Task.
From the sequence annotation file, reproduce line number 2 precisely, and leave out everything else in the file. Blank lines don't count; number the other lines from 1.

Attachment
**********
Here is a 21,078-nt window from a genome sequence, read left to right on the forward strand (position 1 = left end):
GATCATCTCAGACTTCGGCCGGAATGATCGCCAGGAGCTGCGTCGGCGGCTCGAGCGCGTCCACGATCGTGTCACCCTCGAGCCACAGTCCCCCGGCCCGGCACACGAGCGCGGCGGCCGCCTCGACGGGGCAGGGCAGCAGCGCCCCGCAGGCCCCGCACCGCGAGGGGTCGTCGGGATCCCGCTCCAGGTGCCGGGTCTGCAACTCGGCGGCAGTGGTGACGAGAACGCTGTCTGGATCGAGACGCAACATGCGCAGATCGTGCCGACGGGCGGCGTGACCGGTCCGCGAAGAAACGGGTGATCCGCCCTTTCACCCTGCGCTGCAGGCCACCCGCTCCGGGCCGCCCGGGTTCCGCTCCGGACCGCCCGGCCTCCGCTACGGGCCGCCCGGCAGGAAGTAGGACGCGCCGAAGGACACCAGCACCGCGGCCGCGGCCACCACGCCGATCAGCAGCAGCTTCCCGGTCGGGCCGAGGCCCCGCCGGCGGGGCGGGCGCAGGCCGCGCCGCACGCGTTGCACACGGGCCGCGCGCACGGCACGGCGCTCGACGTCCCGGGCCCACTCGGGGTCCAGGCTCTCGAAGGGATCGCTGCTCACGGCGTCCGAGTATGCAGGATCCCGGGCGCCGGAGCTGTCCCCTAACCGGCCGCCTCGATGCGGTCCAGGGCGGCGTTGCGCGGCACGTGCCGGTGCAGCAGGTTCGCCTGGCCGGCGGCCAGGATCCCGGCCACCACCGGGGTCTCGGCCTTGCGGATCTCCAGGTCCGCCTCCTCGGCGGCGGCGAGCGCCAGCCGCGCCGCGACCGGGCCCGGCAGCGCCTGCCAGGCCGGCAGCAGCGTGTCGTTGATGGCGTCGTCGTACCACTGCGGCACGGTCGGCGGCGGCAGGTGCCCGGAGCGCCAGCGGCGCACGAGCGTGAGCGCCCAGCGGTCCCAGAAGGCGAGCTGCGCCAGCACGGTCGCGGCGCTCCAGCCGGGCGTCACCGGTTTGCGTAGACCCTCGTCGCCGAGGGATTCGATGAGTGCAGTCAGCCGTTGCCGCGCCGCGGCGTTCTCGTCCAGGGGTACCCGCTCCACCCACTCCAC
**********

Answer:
GATCATCTCAGACTTCGGCCGGAATGATCGCCAGGAGCTGCGTCGGCGGCTCGAGCGCGTCCACGATCGTGTCACCCTCGAGCCACAGTCCCCCGGCCCGGCACACGAGCGCGGCGGCCGCCTCGACGGGGCAGGGCAGCAGCGCCCCGCAGGCCCCGCACCGCGAGGGGTCGTCGGGATCCCGCTCCAGGTGCCGGGTCTGCAACTCGGCGGCAGTGGTGACGAGAACGCTGTCTGGATCGAGACGCAACATGCGCAGATCGTGCCGACGGGCGGCGTGACCGGTCCGCGAAGAAACGGGTGATCCGCCCTTTCACCCTGCGCTGCAGGCCACCCGCTCCGGGCCGCCCGGGTTCCGCTCCGGACCGCCCGGCCTCCGCTACGGGCCGCCCGGCAGGAAGTAGGACGCGCCGAAGGACACCAGCACCGCGGCCGCGGCCACCACGCCGATCAGCAGCAGCTTCCCGGTCGGGCCGAGGCCCCGCCGGCGGGGCGGGCGCAGGCCGCGCCGCACGCGTTGCACACGGGCCGCGCGCACGGCACGGCGCTCGACGTCCCGGGCCCACTCGGGGTCCAGGCTCTCGAAGGGATCGCTGCTCACGGCGTCCGAGTATGCAGGATCCCGGGCGCCGGAGCTGTCCCCTAACCGGCCGCCTCGATGCGGTCCAGGGCGGCGTTGCGCGGCACGTGCCGGTGCAGCAGGTTCGCCTGGCCGGCGGCCAGGATCCCGGCCACCACCGGGGTCTCGGCCTTGCGGATCTCCAGGTCCGCCTCCTCGGCGGCGGCGAGCGCCAGCCGCGCCGCGACCGGGCCCGGCAGCGCCTGCCAGGCCGGCAGCAGCGTGTCGTTGATGGCGTCGTCGTACCACTGCGGCACGGTCGGCGGCGGCAGGTGCCCGGAGCGCCAGCGGCGCACGAGCGTGAGCGCCCAGCGGTCCCAGAAGGCGAGCTGCGCCAGCACGGTCGCGGCGCTCCAGCCGGGCGTCACCGGTTTGCGTAGACCCTCGTCGCCGAGGGATTCGATGAGTGCAGTCAGCCGTTGCCGCGCCGCGGCGTTCTCGTCCAGGGGTACCCGCTCCACCCACTCCAC